Hot on the heels of the VR Juggler 2.0 Alpha 4 release, I am pleased to announce the release of PyJuggler 0.9.0. Windows support has been dramatically improved, and bindings for vrj::OsgApp are now included by default. If you do not have Open Scene Graph installed, do not worry; its use is entirely optional. Those who do have OSG installed can take advantage of it by extending vrj.OsgApp.
For more information and downloads, go to the following website:
The full source code and binary versions of PyJuggler for Fedora Cora 1, Red Hat Linux 8.0, and Microsoft Windows (Visual C++ 7.1) can be downloaded from this page:
All three include a compiled version of PyGMTL. A pre-compiled copy of Boost.Python from Boost 1.31.0 comes with the VR Juggler 2.0 Alpha 4 dependencies. It is highly recommended that the dependency distribution be used. The package for your platform and compiler can be acquired here:
Please note that all the pre-compiled versions of PyJuggler were built against Python 2.2. If you are using Python 2.3, you will have to build Boost.Python and PyJuggler yourself.
What is PyJuggler?
PyJuggler is an extension to VR Juggler I started in my spare time one weekend about a year and a half ago. Its main purpose is to fulfill a goal I have had for a long time: the ability to write VR Juggler application objects in a scripting language. In this case, the language is Python, a mature and popular object-oriented scripting language.
Using PyJuggler, it is possible to write a VR Juggler application object in Python and load the object into the VR Juggler kernel, which of course is written in C++. Python-based application objects can even be mixed with C++ application objects in the same kernel. Lastly, it is possible to write the equivalent of a C++ main() function in Python so that a developer need never see or write any C++ code to use VR Juggler.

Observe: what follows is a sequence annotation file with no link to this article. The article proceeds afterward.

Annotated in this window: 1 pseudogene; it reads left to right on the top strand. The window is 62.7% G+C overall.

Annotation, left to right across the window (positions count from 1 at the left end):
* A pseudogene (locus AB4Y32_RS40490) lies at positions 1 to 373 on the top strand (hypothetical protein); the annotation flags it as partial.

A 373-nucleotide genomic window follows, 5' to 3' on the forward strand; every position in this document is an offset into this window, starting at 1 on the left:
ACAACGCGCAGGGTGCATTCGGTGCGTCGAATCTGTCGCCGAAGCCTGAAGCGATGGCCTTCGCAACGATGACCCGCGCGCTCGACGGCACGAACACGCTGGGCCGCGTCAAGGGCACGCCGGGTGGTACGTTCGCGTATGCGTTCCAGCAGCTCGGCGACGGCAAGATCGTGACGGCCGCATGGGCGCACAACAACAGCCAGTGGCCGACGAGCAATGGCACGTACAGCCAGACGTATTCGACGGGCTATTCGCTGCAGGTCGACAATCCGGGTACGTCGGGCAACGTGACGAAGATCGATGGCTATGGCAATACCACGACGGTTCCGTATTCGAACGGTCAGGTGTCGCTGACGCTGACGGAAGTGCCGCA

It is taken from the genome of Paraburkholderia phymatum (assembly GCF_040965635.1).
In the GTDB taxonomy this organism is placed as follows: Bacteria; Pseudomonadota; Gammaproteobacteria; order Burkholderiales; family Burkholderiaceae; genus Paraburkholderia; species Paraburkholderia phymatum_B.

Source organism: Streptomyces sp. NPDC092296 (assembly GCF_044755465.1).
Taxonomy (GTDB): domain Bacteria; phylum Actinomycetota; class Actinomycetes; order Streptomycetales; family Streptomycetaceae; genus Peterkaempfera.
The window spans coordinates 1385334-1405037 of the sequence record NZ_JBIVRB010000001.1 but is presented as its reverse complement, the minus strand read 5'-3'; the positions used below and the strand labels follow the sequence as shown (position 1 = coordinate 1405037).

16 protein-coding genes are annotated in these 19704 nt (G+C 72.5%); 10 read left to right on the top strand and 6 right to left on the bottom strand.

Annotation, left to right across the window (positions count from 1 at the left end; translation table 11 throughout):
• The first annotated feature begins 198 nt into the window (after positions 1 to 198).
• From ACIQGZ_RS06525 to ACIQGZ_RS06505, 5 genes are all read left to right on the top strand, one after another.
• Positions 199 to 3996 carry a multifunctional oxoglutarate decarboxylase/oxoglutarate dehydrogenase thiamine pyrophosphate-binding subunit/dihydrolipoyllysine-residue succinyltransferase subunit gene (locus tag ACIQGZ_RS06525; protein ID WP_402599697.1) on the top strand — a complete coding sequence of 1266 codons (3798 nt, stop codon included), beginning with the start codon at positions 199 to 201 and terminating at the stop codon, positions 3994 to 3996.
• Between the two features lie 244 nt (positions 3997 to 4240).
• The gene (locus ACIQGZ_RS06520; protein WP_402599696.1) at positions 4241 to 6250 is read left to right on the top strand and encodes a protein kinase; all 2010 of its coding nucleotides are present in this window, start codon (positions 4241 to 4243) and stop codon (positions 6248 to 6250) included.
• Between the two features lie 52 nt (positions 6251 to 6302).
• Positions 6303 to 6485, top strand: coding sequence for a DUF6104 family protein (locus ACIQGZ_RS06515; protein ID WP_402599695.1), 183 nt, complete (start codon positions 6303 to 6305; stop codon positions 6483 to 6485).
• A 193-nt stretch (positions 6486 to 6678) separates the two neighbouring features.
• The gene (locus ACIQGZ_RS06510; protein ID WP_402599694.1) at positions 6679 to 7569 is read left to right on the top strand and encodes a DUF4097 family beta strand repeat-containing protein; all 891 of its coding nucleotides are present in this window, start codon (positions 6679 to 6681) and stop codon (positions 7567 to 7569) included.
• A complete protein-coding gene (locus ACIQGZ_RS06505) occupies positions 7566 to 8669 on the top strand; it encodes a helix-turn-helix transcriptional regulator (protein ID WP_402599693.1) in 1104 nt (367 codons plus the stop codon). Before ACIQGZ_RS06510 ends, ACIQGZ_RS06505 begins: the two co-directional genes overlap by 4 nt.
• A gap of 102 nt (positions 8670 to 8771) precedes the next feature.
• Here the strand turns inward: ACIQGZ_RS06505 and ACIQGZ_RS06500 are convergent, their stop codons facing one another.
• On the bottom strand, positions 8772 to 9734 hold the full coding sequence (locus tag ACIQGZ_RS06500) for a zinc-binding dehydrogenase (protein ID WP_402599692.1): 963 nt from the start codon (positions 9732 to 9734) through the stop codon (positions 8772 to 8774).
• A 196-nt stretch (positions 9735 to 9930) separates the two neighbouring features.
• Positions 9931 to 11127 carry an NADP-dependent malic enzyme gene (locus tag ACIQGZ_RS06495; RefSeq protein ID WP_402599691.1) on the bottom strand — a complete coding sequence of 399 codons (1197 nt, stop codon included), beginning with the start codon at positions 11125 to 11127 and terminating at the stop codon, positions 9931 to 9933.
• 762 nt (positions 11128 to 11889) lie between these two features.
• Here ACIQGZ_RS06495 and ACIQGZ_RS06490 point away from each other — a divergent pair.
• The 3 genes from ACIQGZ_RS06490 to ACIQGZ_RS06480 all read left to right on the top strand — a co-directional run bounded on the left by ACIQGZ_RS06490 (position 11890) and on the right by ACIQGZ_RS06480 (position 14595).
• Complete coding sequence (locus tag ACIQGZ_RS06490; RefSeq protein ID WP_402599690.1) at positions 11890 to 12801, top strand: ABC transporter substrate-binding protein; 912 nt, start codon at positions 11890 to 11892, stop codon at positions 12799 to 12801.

PyJuggler is built on top of the excellent Boost.Python v2 library (http://www.boost.org/libs/python/). Boost.Python makes the mapping between C++ and Python quite simple. It also makes embedding Python in C++ vastly easier than was previously possible.
Since PyJuggler 0.1 was released in March 2003, a lot of work has gone into improving the code base. Version 0.1 was a proof of concept, but this new version is much closer to being a robust, full-fledged tool. Class coverage is now considered complete, and nearly all of GMTL can be accessed through the PyGMTL bindings (available with the GMTL source).
PyJuggler 0.1 was very unstable because of multi-threading issues, and those have long since been resolved. Detailed bug reports relating to application crashes would be helpful in improving PyJuggler further.
The vrj::OsgApp bindings are new in this release and have not yet been tested with PyOSG. Since PyJuggler and PyOSG are fundamentally based on Python/C, everything should work fine. However, there are known incompatibilities with Boost.Python and some other Python bindings libraries when trying to pass objects between the two. In most cases, it should not be necessary for a vrj.OsgApp subclass to have to worry about OSG objects being passed back and forth between C++ and Python, but time and use will tell if this is going to be an issue or not.
Trying to compile PyGMTL with Visual C++ 7.0 results in numerous compile errors not seen with other C++ compilers (GCC and MIPSpro). It is unclear whether the problems are with the PyGMTL code or with the compiler. At this time, Visual C++ 7.1 (from .NET 2003) is required for both PyGMTL and PyJuggler.
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